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2009

June 2009

  1. Take That spectacular lights up the Stadium

    Take That launch Circus Tour at Stadium of Light

      Take That launched their sell-out £10m Circus Tour in Sunderland and Bob didn’t want to miss the occasion; “It was fantastic to be part of another little piece of history and be at the…

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    Take That spectacular lights up the Stadium

    Take That launched their sell-out £10m Circus Tour in Sunderland and Bob didn’t want to miss the occasion; “It was fantastic to be part of another little piece of history and be at the first concert at the Stadium. The stadium looked amazing and the show was spectacular as billed.

    “It was an incredible  atmosphere and brilliant to see the stadium alive with people dancing and enjoying live music.  The stadium was designed to be a world class venue, to be distinctive and to put Sunderland on the map. It was built first and foremost to be a football stadium and an entertainment venue secondly but our plan from the outset was always to stage concerts and other major events at the stadium.

    “We visited the Ajax Arena when we were designing the stadium and ultimately chose the same contractors. After seeing Ajax we knew it was important to have the infrastructure in place for the future but it was also about establishing the right relationships from the beginning.  A number of people at the club worked really hard to make the case to bring concerts to Sunderland and convince the promoters to come here over many years. It didn’t happen overnight but it’s fantastic to see now and I congratulate everyone.”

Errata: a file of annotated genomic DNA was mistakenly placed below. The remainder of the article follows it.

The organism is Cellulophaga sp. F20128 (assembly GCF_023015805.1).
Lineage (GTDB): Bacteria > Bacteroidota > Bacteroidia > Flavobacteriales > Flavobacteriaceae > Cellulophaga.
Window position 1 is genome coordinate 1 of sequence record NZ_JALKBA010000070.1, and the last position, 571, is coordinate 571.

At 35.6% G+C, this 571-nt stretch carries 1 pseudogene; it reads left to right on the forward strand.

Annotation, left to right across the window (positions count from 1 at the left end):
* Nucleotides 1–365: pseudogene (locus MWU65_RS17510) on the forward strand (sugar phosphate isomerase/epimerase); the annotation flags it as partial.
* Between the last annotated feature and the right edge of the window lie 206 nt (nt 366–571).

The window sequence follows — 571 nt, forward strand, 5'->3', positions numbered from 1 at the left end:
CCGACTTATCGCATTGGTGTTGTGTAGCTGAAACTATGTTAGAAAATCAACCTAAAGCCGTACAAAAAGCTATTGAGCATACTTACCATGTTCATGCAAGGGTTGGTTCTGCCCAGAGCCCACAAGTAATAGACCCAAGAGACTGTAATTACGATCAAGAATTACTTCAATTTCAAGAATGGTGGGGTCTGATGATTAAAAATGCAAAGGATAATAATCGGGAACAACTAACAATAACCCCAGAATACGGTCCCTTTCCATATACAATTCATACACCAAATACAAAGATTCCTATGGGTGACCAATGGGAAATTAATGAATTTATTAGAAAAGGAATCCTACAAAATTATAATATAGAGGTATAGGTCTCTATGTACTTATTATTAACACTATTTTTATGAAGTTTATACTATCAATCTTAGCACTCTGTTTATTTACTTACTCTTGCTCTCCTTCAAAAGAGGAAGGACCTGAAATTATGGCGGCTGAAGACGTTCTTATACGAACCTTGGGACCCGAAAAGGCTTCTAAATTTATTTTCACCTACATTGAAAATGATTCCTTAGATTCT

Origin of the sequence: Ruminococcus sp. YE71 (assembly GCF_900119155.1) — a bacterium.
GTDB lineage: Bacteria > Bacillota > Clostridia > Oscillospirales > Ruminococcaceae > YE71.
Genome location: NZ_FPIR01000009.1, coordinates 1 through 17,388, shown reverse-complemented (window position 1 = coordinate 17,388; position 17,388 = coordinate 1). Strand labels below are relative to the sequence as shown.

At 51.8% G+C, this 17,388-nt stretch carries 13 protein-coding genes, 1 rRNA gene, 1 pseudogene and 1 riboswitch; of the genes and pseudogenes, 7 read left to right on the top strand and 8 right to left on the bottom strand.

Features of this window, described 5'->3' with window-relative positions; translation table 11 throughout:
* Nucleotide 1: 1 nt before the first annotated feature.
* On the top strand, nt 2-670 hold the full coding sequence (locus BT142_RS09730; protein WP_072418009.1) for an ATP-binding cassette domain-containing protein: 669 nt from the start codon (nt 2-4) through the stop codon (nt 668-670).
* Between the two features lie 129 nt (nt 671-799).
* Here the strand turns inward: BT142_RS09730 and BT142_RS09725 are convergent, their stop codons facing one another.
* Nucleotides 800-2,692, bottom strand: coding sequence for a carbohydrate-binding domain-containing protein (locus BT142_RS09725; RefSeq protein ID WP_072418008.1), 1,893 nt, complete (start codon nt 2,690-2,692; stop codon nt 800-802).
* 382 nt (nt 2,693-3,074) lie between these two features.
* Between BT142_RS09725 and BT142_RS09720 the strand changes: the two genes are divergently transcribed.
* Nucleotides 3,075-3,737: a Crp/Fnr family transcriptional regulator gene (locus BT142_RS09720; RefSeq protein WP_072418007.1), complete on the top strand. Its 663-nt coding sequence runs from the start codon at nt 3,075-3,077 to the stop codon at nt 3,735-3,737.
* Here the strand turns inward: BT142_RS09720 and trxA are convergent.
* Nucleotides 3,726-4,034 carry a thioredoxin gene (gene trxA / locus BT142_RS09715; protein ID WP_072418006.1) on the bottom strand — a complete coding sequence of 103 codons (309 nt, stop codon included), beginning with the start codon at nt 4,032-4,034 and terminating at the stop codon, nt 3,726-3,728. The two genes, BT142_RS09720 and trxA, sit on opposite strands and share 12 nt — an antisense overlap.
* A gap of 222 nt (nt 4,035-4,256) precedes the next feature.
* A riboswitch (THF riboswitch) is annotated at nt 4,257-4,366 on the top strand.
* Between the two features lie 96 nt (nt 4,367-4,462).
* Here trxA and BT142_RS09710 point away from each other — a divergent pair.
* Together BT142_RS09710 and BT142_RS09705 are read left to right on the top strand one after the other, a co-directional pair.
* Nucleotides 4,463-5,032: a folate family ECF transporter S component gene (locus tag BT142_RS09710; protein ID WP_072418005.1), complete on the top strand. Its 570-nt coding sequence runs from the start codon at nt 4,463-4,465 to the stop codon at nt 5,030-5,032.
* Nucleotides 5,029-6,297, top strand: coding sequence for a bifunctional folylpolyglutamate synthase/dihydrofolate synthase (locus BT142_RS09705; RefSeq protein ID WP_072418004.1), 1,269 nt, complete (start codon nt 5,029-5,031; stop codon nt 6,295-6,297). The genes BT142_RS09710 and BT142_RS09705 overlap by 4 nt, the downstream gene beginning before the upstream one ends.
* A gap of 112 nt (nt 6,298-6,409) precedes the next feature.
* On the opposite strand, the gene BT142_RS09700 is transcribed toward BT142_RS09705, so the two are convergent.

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2008
  1. Sir Bob with the plans for St George's Park

    Sir Bob appointed Project Director for St George’s Park

    The Football Association had made a number of attempts to establish a National Football Centre from the early 70’s through to the 90’s but ultimately all attempts had failed for various reasons. The FA finally…

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    Sir Bob with the plans for St George’s Park

    The Football Association had made a number of attempts to establish a National Football Centre from the early 70’s through to the 90’s but ultimately all attempts had failed for various reasons.

    The FA finally purchased Byrkley Park, in the heart of the National Forest in 2001 and in the same year secured planning permission for the development of a National Football Centre. However, financial constraints meant that the development was again postponed in 2004.

    Due to Bob’s experience in the football industry and in stadia development he was asked to join the FA Board of the National Football Centre in 2008, as Project Director, to drive delivery of the project on time and to budget. As the only Director outside of the FA he was thrilled to accept the challenge. He actively sought the support of both the game and the nation to fund and build the national football centre.

    The FA’s Professional and National Game Boards gave their unanimous backing to begin construction of the £105m project at an announcement in London in November 2010. Work started on the 330 acre site close to Burton-upon-Trent in January 2011 and was completed on time and within budget in the summer of 2012.